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Bold: Being free and wild (7 photos)

A new sport is gaining popularity in Northwest Ontario - and you can do it year round.

Avid kiter Darren McChristie first saw snow kiting while living on Baffin Island about 20 years ago. “There was a festival, and they brought in a demonstration of snow kiting from a group of people from Quebec, where the sport was quite popular already in the early years,” he recalls.

“I fell in love with it at first sight and I bought a kite off of one of the people visiting. And I taught myself up in the arctic,” he says.

When he returned to Thunder Bay 17 years ago, McChristie continued with the sport here, and got certified to teach the winter version of the sport. Since it was still a new sport in this area, he started a company, Superior Outdoors (Superior Kiteboarding), which sells equipment. He also started learning the summer version of the sport, kiteboarding.

Kiters are harnessed to a large kite with a control bar to glide over surfaces. In the winter, you can go over snow using skis or a snowboard, and in the summer, kiters ride a kite board or foil board on water. Inflatable kites are interchangeable for summer and winter use, but some, like McChristie, prefer foil kites for winter use.

“For snow kiting, basically we can kite on any lake, but the larger the better. We like Whitefish Lake; it’s a large open lake and it freezes very quickly,” he says. “And I’ve kited across the south end of Black Bay in the winter.”

For kiteboarding, the waters off Mission Island Marsh are perfect. The area is quite shallow for over a kilometre, McChristie explains, and the bottom is sandy. “It’s deep enough that we can take jumps and not hit bottom, but if you lose your board you can stand up,” he adds.

Terrace Bay has also become more popular in recent years, with surfers as well as kiters riding its big waves. Another, lesser known location is a five kilometre-long sandy beach on the south east shore of Lake Nipigon.

“We’re looking for an uninterrupted area of open water, so that the wind can really generate,” he explains. “And we don’t want any obstructions [such as cliffs] on shore, because the wind does funny things when there are obstructions. We never kite in off-shore winds. We want the wind blowing on shore, so that should anything go wrong, we’re not blown out to the middle of the lake.”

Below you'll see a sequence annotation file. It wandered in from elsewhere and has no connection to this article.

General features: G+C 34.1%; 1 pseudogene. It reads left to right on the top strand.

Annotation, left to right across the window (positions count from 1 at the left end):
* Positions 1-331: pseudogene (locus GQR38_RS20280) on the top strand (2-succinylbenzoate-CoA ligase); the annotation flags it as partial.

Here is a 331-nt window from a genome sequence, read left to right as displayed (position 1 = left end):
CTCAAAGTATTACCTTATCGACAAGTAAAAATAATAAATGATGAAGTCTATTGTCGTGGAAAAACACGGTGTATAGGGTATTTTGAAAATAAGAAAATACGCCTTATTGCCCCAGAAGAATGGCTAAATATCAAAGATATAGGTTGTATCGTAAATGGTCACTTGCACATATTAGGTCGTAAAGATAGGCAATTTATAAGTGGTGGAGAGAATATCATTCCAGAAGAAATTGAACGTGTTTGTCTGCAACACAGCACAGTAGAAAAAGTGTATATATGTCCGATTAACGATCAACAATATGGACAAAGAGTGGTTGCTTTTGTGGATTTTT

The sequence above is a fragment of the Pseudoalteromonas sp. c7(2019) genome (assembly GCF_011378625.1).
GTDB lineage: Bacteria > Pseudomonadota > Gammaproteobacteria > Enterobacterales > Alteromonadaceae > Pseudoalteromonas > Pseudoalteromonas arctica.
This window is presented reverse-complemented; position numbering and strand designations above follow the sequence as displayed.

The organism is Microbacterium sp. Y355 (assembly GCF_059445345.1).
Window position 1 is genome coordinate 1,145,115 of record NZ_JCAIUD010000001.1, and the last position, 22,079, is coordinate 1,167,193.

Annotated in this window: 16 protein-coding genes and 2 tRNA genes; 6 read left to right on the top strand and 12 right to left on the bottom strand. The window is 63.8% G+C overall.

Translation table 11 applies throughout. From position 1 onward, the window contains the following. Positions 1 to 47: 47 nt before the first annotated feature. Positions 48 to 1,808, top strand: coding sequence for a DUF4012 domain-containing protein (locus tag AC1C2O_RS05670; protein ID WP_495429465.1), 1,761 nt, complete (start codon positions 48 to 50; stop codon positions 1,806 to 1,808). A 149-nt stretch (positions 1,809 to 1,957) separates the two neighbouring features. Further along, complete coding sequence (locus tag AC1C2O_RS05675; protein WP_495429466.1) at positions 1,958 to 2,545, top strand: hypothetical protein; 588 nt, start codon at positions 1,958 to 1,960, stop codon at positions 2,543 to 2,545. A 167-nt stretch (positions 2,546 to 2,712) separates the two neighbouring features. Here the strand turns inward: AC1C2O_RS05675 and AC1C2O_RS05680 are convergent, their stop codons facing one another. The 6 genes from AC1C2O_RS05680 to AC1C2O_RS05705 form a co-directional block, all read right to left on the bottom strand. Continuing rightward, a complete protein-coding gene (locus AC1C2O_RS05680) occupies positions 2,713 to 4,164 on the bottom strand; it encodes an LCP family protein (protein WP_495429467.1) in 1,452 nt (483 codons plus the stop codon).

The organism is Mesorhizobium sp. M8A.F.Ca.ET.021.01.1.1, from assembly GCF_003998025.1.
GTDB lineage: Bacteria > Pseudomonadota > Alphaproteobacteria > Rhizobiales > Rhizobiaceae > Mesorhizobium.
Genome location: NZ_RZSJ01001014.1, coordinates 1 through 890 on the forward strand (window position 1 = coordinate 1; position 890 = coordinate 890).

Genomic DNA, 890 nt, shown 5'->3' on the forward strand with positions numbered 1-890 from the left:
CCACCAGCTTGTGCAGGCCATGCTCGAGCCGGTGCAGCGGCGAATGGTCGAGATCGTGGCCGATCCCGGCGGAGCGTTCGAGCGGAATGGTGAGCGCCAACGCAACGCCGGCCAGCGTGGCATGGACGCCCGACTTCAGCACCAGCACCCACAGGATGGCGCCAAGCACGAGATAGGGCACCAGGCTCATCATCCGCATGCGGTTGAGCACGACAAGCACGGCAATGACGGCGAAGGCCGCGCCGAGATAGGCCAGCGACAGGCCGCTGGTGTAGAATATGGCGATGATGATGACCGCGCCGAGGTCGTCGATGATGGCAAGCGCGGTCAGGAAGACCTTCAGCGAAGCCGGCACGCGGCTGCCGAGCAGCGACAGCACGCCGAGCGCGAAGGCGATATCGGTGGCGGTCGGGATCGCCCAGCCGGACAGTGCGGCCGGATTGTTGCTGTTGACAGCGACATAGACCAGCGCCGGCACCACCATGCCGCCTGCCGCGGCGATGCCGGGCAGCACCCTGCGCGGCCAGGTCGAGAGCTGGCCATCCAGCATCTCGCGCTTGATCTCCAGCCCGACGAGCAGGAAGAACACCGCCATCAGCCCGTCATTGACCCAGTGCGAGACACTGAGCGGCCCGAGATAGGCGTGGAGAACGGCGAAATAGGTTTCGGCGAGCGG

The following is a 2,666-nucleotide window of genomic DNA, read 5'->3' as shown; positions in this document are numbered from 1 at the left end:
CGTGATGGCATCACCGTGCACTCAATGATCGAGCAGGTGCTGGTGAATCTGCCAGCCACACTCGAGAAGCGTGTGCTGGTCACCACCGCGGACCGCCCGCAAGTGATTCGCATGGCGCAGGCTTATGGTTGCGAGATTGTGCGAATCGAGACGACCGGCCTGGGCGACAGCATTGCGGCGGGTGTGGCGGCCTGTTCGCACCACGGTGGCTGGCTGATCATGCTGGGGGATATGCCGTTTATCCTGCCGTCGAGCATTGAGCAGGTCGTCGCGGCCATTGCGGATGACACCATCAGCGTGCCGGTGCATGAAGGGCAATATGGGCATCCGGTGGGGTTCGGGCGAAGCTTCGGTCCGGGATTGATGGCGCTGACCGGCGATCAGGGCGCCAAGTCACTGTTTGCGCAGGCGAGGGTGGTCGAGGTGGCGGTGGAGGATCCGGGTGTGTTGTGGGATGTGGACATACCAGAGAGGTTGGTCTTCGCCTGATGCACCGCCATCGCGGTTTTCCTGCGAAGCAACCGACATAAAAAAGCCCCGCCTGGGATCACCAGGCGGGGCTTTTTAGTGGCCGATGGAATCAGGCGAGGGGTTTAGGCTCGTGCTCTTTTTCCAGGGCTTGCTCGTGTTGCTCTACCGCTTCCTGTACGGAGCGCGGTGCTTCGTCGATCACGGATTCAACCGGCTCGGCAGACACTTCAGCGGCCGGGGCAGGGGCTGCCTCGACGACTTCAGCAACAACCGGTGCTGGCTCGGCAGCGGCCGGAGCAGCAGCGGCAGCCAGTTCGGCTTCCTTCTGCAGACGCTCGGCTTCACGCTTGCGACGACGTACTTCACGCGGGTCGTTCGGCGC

Kiting has seen strong growth globally, and Thunder Bay also has a number of “very very dedicated people who can do amazing things,” McChristie notes. “There’s some incredibly talented athletes for sure.”

Getting started in the sport can be tricky, he says. There is no kiting school locally, and purchasing all the gear can be costly, not to mention that there is currently a global shortage of some equipment, such as control bars and kites.

“A lot of people take lessons while on vacation, somewhere warm. You’re going to spend a lot of time in the water, so that’s the safest way to learn,” he suggests. With international travel currently off limits, McChristie says it is possible to learn on your own using a trainer kite, but it takes a lot of time and patience. “Trainer kites are smaller and they don’t have enough pull to lift you off the ground. So you learn on a smaller kite, how to control the kite. Then it’s just your board skills. Some people have snowboarding experience, or skateboarding experience.”

“You can also spend some time with people who know what they’re doing down at the beach,” he adds. “Come down to the beach, [at Mission Island Marsh] the water is so shallow there, you can flounder around safely. People are friendly - check it out, ask questions.”

McChristie says he doesn’t like to call kiting an adrenaline-driven sport, but says the rush of the power of the kite can be addictive. “My favourite part about kiting is getting out far from shore where there are big rolling waves to surf,” he says. “The freedom, and the solitude - I have that wave to myself. It’s hard to describe, really.”

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